In areas with weak lateral velocity variation, it has long been known that
time migration followed by time-to-depth conversion is a good approximation
for full prestack depth migration in a kinematic imaging
sense, and is at least an order of magnitude more efficient.
I claim the same is true for migration/inversion in a *dynamic* sense,
where time migration approximations are used for the amplitude and ray
dynamic variables as well as the standard kinematic approximations.
Not everyone agrees (e.g., Berkhout, 1992, EAEG discussion period following
the presentation by Lumley and Biondi, 1992).

In this study, I show the results of efficient time migration/inversion
in a velocity model of weak lateral variation. I factor the WKBJ
amplitudes *A* into components of source/receiver directivity and strength,
geometric divergence, transmission loss, and intrinsic *Q* attenuation.
In this example I implement WKBJ amplitude compensation for only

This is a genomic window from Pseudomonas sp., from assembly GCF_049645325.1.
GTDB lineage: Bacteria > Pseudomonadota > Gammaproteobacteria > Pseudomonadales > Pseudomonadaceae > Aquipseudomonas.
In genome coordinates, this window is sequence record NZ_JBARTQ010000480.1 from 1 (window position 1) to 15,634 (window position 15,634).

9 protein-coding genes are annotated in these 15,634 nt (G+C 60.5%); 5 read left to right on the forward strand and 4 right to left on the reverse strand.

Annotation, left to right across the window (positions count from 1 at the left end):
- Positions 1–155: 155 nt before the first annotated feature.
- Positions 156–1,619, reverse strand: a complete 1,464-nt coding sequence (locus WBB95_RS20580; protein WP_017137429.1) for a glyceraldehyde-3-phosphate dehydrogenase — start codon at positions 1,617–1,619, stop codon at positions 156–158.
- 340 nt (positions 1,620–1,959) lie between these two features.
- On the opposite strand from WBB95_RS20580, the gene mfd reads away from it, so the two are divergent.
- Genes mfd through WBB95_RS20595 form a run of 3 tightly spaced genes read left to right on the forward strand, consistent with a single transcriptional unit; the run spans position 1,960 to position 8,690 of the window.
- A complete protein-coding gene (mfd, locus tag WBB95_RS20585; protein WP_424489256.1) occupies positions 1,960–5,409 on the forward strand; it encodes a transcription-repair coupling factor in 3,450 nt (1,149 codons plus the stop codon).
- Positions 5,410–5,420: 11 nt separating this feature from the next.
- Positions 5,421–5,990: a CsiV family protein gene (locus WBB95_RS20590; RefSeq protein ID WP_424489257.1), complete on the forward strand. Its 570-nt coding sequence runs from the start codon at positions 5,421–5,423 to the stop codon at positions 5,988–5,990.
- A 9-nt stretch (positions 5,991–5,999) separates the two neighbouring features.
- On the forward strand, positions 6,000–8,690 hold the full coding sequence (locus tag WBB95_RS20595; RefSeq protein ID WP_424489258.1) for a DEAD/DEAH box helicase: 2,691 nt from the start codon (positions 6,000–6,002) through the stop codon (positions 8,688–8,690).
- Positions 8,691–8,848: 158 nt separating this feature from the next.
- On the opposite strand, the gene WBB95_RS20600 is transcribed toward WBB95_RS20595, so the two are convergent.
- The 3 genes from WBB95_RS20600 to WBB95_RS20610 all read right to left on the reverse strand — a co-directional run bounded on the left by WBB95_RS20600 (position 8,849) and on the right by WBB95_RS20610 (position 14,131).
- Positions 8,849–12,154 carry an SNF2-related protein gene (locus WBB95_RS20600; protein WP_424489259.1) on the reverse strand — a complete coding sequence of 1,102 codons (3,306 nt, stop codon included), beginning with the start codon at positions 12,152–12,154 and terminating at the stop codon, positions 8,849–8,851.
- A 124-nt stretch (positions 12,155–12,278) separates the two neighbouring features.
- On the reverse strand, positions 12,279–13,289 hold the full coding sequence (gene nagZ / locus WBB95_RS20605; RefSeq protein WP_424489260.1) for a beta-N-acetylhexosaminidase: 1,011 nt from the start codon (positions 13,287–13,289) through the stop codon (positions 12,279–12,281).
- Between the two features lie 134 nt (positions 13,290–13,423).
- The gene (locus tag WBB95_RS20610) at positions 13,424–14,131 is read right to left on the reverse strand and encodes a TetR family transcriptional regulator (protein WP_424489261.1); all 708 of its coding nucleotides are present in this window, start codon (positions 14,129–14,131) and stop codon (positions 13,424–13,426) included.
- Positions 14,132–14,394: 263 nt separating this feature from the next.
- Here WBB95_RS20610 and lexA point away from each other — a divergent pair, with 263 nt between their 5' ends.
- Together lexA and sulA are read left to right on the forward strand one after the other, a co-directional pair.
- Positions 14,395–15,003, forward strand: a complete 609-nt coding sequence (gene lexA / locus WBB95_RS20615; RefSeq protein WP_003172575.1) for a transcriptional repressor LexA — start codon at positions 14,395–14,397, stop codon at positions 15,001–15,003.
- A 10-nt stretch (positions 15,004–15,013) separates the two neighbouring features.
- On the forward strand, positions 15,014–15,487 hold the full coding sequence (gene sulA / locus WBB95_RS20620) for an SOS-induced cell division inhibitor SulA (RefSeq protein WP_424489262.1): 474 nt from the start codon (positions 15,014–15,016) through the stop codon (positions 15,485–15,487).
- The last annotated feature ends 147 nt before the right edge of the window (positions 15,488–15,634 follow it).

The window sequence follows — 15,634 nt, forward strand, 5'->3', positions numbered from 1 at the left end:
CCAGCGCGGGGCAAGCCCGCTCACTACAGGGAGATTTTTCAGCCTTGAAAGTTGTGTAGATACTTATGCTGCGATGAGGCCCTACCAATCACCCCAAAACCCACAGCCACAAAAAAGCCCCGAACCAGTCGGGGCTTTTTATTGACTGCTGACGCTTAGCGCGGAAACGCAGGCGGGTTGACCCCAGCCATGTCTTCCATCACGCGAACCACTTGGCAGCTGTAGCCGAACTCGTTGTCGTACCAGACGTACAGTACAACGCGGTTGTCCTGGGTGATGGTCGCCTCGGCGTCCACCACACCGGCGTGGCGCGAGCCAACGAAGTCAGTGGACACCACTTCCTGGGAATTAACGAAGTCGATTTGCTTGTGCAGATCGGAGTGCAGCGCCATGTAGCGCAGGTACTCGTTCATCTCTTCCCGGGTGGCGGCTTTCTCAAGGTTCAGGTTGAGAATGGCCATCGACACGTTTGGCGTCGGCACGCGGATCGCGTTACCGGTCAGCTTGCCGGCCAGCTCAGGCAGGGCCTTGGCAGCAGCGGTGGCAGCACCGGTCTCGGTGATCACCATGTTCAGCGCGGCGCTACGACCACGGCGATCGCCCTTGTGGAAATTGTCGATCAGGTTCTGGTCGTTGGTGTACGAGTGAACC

source/receiver directivity and geometric divergence, assuming
attenuation due to transmission and *Q* is negligible here.
I represent the air-gun source with a directivity to
account for the free-surface and array effect. I represent the receiver
directivity as to account for the free-surface and
hydrophone group effect. These directivity patterns are input parameters
to be freely chosen by the user depending on source and receiver type,
and whether marine or land acquisition.

I estimate the ray angles as follows. In a constant velocity earth, the straight raypath angle is given simply as:

(10) |

where is vertical migration pseudodepth, and *t* is migration
hyperbolic traveltime. For the case of an rms time migration velocity
field , I make the approximation that the take-off angle
at the source or receiver surface is given by:

(11) |

and the incident angle at the subsurface image point is:

(12) |

where the exponent *q* is defined as:

(13) |

For the divergence compensation, I use the standard geometric spreading approximation in an rms velocity field :

(14) |

These approximations are then used in the prestack migration/inversion
to compute the gradient and Hessian terms of equations
(4) and (5), resulting in final
prestack time estimates of and .
These are then easily converted to depth by a simple vertical stretch
algorithm in weakly lateral variable media, or by reverse-time
extrapolation through an interval velocity model with strong
time migration lateral positioning errors. Of course, in strong
*v*(*x*) media, time migration may not be appropriate at all even in
a kinematic sense. However, many reservoir and exploration situations
satisfy the time migration approximations well.

11/17/1997